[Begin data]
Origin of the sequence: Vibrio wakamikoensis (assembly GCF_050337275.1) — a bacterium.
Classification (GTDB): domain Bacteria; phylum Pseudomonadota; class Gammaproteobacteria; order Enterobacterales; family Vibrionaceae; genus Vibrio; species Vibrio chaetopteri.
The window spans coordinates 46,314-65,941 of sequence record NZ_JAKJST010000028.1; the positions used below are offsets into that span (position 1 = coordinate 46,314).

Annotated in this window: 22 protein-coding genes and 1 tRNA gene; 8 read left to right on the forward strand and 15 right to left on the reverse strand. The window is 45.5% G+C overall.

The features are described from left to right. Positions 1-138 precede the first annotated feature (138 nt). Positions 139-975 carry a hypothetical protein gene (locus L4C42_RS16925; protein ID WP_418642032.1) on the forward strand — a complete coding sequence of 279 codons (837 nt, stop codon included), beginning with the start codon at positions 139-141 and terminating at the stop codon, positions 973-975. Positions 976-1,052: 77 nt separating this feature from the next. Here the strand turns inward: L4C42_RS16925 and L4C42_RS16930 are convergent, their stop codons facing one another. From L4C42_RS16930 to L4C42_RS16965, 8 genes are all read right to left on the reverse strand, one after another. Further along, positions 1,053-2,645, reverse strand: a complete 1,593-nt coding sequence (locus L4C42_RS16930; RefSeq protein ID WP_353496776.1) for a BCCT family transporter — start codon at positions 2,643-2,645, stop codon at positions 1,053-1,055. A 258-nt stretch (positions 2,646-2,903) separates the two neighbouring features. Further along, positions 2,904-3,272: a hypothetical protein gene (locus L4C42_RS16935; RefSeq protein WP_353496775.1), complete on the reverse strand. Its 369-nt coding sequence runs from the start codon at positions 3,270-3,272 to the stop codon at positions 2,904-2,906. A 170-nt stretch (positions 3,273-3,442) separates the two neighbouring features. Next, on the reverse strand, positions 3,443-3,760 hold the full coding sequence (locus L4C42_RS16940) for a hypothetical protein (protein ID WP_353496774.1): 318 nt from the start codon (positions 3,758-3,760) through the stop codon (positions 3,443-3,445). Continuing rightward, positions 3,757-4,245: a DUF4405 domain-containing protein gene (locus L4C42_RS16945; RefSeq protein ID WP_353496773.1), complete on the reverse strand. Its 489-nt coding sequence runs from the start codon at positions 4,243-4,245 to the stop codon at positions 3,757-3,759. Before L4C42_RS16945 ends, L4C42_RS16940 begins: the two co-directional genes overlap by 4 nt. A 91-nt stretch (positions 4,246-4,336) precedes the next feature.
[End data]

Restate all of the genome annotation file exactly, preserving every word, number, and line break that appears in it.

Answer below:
Origin of the sequence: Vibrio wakamikoensis (assembly GCF_050337275.1) — a bacterium.
Classification (GTDB): domain Bacteria; phylum Pseudomonadota; class Gammaproteobacteria; order Enterobacterales; family Vibrionaceae; genus Vibrio; species Vibrio chaetopteri.
The window spans coordinates 46,314-65,941 of sequence record NZ_JAKJST010000028.1; the positions used below are offsets into that span (position 1 = coordinate 46,314).

Annotated in this window: 22 protein-coding genes and 1 tRNA gene; 8 read left to right on the forward strand and 15 right to left on the reverse strand. The window is 45.5% G+C overall.

The features are described from left to right. Positions 1-138 precede the first annotated feature (138 nt). Positions 139-975 carry a hypothetical protein gene (locus L4C42_RS16925; protein ID WP_418642032.1) on the forward strand — a complete coding sequence of 279 codons (837 nt, stop codon included), beginning with the start codon at positions 139-141 and terminating at the stop codon, positions 973-975. Positions 976-1,052: 77 nt separating this feature from the next. Here the strand turns inward: L4C42_RS16925 and L4C42_RS16930 are convergent, their stop codons facing one another. From L4C42_RS16930 to L4C42_RS16965, 8 genes are all read right to left on the reverse strand, one after another. Further along, positions 1,053-2,645, reverse strand: a complete 1,593-nt coding sequence (locus L4C42_RS16930; RefSeq protein ID WP_353496776.1) for a BCCT family transporter — start codon at positions 2,643-2,645, stop codon at positions 1,053-1,055. A 258-nt stretch (positions 2,646-2,903) separates the two neighbouring features. Further along, positions 2,904-3,272: a hypothetical protein gene (locus L4C42_RS16935; RefSeq protein WP_353496775.1), complete on the reverse strand. Its 369-nt coding sequence runs from the start codon at positions 3,270-3,272 to the stop codon at positions 2,904-2,906. A 170-nt stretch (positions 3,273-3,442) separates the two neighbouring features. Next, on the reverse strand, positions 3,443-3,760 hold the full coding sequence (locus L4C42_RS16940) for a hypothetical protein (protein ID WP_353496774.1): 318 nt from the start codon (positions 3,758-3,760) through the stop codon (positions 3,443-3,445). Continuing rightward, positions 3,757-4,245: a DUF4405 domain-containing protein gene (locus L4C42_RS16945; RefSeq protein ID WP_353496773.1), complete on the reverse strand. Its 489-nt coding sequence runs from the start codon at positions 4,243-4,245 to the stop codon at positions 3,757-3,759. Before L4C42_RS16945 ends, L4C42_RS16940 begins: the two co-directional genes overlap by 4 nt. A 91-nt stretch (positions 4,246-4,336) precedes the next feature.